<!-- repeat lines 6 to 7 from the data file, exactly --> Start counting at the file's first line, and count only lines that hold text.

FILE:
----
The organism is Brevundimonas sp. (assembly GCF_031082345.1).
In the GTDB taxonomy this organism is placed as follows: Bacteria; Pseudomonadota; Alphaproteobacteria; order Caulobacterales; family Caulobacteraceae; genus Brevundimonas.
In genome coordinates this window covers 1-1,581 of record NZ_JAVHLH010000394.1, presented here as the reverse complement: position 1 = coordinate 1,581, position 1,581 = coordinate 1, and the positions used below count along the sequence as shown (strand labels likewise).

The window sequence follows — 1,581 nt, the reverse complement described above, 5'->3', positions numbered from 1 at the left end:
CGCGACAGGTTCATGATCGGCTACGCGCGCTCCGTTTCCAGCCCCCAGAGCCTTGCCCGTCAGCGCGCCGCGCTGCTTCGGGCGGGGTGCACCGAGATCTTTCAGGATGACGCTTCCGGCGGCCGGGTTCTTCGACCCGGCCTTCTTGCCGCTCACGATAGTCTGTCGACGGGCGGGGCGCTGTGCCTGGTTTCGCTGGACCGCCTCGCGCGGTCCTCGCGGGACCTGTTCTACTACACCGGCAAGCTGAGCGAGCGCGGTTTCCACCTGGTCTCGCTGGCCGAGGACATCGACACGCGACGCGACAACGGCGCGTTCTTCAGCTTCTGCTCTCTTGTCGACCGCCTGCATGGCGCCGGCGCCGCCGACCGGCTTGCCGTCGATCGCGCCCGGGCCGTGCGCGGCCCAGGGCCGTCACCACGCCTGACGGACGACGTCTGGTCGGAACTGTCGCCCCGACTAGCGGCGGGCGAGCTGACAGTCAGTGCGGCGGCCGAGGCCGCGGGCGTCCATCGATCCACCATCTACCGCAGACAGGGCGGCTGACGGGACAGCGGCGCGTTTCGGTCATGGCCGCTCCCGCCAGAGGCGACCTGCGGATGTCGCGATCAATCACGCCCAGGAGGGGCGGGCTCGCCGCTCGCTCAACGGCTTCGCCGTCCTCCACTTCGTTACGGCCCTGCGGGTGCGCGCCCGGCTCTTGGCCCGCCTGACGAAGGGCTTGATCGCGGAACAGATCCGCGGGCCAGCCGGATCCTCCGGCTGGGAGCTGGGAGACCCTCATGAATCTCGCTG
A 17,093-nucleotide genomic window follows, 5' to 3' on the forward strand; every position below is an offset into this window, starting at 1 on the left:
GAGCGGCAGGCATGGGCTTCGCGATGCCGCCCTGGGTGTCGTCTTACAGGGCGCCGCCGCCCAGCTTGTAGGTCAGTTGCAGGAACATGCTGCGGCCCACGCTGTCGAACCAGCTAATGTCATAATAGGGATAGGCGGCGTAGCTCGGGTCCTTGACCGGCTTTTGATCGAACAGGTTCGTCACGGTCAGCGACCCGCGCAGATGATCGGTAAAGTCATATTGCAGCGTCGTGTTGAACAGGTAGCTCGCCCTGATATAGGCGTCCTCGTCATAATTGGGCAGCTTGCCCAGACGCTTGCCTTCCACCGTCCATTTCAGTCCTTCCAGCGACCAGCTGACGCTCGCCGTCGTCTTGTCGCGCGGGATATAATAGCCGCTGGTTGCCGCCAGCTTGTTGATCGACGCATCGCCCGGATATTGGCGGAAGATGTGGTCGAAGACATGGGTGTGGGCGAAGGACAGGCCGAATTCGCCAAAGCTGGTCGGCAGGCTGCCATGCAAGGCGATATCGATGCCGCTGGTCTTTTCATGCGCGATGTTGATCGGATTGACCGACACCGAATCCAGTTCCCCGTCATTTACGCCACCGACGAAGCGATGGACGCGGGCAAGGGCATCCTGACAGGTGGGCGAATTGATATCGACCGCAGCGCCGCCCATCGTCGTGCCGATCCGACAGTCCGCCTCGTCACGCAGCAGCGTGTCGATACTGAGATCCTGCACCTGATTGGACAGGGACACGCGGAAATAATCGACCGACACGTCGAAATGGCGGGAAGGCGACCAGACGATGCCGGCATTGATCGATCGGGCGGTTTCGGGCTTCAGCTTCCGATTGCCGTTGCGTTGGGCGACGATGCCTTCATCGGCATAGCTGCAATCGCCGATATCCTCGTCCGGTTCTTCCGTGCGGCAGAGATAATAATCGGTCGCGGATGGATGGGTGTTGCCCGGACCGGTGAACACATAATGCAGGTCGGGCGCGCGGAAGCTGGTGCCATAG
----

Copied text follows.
A 17,093-nucleotide genomic window follows, 5' to 3' on the forward strand; every position below is an offset into this window, starting at 1 on the left:
GAGCGGCAGGCATGGGCTTCGCGATGCCGCCCTGGGTGTCGTCTTACAGGGCGCCGCCGCCCAGCTTGTAGGTCAGTTGCAGGAACATGCTGCGGCCCACGCTGTCGAACCAGCTAATGTCATAATAGGGATAGGCGGCGTAGCTCGGGTCCTTGACCGGCTTTTGATCGAACAGGTTCGTCACGGTCAGCGACCCGCGCAGATGATCGGTAAAGTCATATTGCAGCGTCGTGTTGAACAGGTAGCTCGCCCTGATATAGGCGTCCTCGTCATAATTGGGCAGCTTGCCCAGACGCTTGCCTTCCACCGTCCATTTCAGTCCTTCCAGCGACCAGCTGACGCTCGCCGTCGTCTTGTCGCGCGGGATATAATAGCCGCTGGTTGCCGCCAGCTTGTTGATCGACGCATCGCCCGGATATTGGCGGAAGATGTGGTCGAAGACATGGGTGTGGGCGAAGGACAGGCCGAATTCGCCAAAGCTGGTCGGCAGGCTGCCATGCAAGGCGATATCGATGCCGCTGGTCTTTTCATGCGCGATGTTGATCGGATTGACCGACACCGAATCCAGTTCCCCGTCATTTACGCCACCGACGAAGCGATGGACGCGGGCAAGGGCATCCTGACAGGTGGGCGAATTGATATCGACCGCAGCGCCGCCCATCGTCGTGCCGATCCGACAGTCCGCCTCGTCACGCAGCAGCGTGTCGATACTGAGATCCTGCACCTGATTGGACAGGGACACGCGGAAATAATCGACCGACACGTCGAAATGGCGGGAAGGCGACCAGACGATGCCGGCATTGATCGATCGGGCGGTTTCGGGCTTCAGCTTCCGATTGCCGTTGCGTTGGGCGACGATGCCTTCATCGGCATAGCTGCAATCGCCGATATCCTCGTCCGGTTCTTCCGTGCGGCAGAGATAATAATCGGTCGCGGATGGATGGGTGTTGCCCGGACCGGTGAACACATAATGCAGGTCGGGCGCGCGGAAGCTGGTGCCATAG